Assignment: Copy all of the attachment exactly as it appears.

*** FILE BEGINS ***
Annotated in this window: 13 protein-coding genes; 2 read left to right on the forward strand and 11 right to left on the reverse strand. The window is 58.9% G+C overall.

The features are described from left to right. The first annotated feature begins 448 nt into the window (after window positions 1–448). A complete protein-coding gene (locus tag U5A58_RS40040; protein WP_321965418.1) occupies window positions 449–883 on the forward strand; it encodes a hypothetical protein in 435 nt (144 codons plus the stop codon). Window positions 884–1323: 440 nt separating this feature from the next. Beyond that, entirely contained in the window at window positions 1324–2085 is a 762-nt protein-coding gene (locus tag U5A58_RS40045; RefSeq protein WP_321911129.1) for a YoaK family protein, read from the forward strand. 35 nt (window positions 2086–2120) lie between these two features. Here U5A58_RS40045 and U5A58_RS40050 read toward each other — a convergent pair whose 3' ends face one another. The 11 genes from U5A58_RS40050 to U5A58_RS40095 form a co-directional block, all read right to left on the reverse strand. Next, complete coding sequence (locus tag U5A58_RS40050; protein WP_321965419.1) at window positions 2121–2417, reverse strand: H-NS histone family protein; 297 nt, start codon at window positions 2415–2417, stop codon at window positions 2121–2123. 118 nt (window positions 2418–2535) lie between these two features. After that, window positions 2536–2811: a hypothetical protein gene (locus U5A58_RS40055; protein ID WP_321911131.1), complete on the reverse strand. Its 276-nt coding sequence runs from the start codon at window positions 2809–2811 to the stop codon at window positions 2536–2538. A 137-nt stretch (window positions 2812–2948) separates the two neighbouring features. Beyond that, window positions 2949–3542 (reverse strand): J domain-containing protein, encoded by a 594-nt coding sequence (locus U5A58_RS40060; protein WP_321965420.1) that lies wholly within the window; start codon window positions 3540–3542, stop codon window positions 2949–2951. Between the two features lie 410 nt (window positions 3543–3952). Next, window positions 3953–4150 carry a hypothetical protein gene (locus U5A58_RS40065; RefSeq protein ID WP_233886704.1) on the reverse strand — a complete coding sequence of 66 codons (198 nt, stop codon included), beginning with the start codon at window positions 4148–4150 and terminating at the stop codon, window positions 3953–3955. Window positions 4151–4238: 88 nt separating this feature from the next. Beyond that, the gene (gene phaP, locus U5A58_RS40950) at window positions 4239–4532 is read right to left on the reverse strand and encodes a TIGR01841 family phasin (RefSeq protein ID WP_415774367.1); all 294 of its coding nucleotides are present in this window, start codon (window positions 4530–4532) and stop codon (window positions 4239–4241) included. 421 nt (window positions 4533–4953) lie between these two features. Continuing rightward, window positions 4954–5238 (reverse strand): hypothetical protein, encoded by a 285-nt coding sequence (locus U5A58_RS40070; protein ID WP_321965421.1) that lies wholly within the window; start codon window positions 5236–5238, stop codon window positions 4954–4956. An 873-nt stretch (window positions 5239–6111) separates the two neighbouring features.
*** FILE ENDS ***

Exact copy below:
Annotated in this window: 13 protein-coding genes; 2 read left to right on the forward strand and 11 right to left on the reverse strand. The window is 58.9% G+C overall.

The features are described from left to right. The first annotated feature begins 448 nt into the window (after window positions 1–448). A complete protein-coding gene (locus tag U5A58_RS40040; protein WP_321965418.1) occupies window positions 449–883 on the forward strand; it encodes a hypothetical protein in 435 nt (144 codons plus the stop codon). Window positions 884–1323: 440 nt separating this feature from the next. Beyond that, entirely contained in the window at window positions 1324–2085 is a 762-nt protein-coding gene (locus tag U5A58_RS40045; RefSeq protein WP_321911129.1) for a YoaK family protein, read from the forward strand. 35 nt (window positions 2086–2120) lie between these two features. Here U5A58_RS40045 and U5A58_RS40050 read toward each other — a convergent pair whose 3' ends face one another. The 11 genes from U5A58_RS40050 to U5A58_RS40095 form a co-directional block, all read right to left on the reverse strand. Next, complete coding sequence (locus tag U5A58_RS40050; protein WP_321965419.1) at window positions 2121–2417, reverse strand: H-NS histone family protein; 297 nt, start codon at window positions 2415–2417, stop codon at window positions 2121–2123. 118 nt (window positions 2418–2535) lie between these two features. After that, window positions 2536–2811: a hypothetical protein gene (locus U5A58_RS40055; protein ID WP_321911131.1), complete on the reverse strand. Its 276-nt coding sequence runs from the start codon at window positions 2809–2811 to the stop codon at window positions 2536–2538. A 137-nt stretch (window positions 2812–2948) separates the two neighbouring features. Beyond that, window positions 2949–3542 (reverse strand): J domain-containing protein, encoded by a 594-nt coding sequence (locus U5A58_RS40060; protein WP_321965420.1) that lies wholly within the window; start codon window positions 3540–3542, stop codon window positions 2949–2951. Between the two features lie 410 nt (window positions 3543–3952). Next, window positions 3953–4150 carry a hypothetical protein gene (locus U5A58_RS40065; RefSeq protein ID WP_233886704.1) on the reverse strand — a complete coding sequence of 66 codons (198 nt, stop codon included), beginning with the start codon at window positions 4148–4150 and terminating at the stop codon, window positions 3953–3955. Window positions 4151–4238: 88 nt separating this feature from the next. Beyond that, the gene (gene phaP, locus U5A58_RS40950) at window positions 4239–4532 is read right to left on the reverse strand and encodes a TIGR01841 family phasin (RefSeq protein ID WP_415774367.1); all 294 of its coding nucleotides are present in this window, start codon (window positions 4530–4532) and stop codon (window positions 4239–4241) included. 421 nt (window positions 4533–4953) lie between these two features. Continuing rightward, window positions 4954–5238 (reverse strand): hypothetical protein, encoded by a 285-nt coding sequence (locus U5A58_RS40070; protein ID WP_321965421.1) that lies wholly within the window; start codon window positions 5236–5238, stop codon window positions 4954–4956. An 873-nt stretch (window positions 5239–6111) separates the two neighbouring features.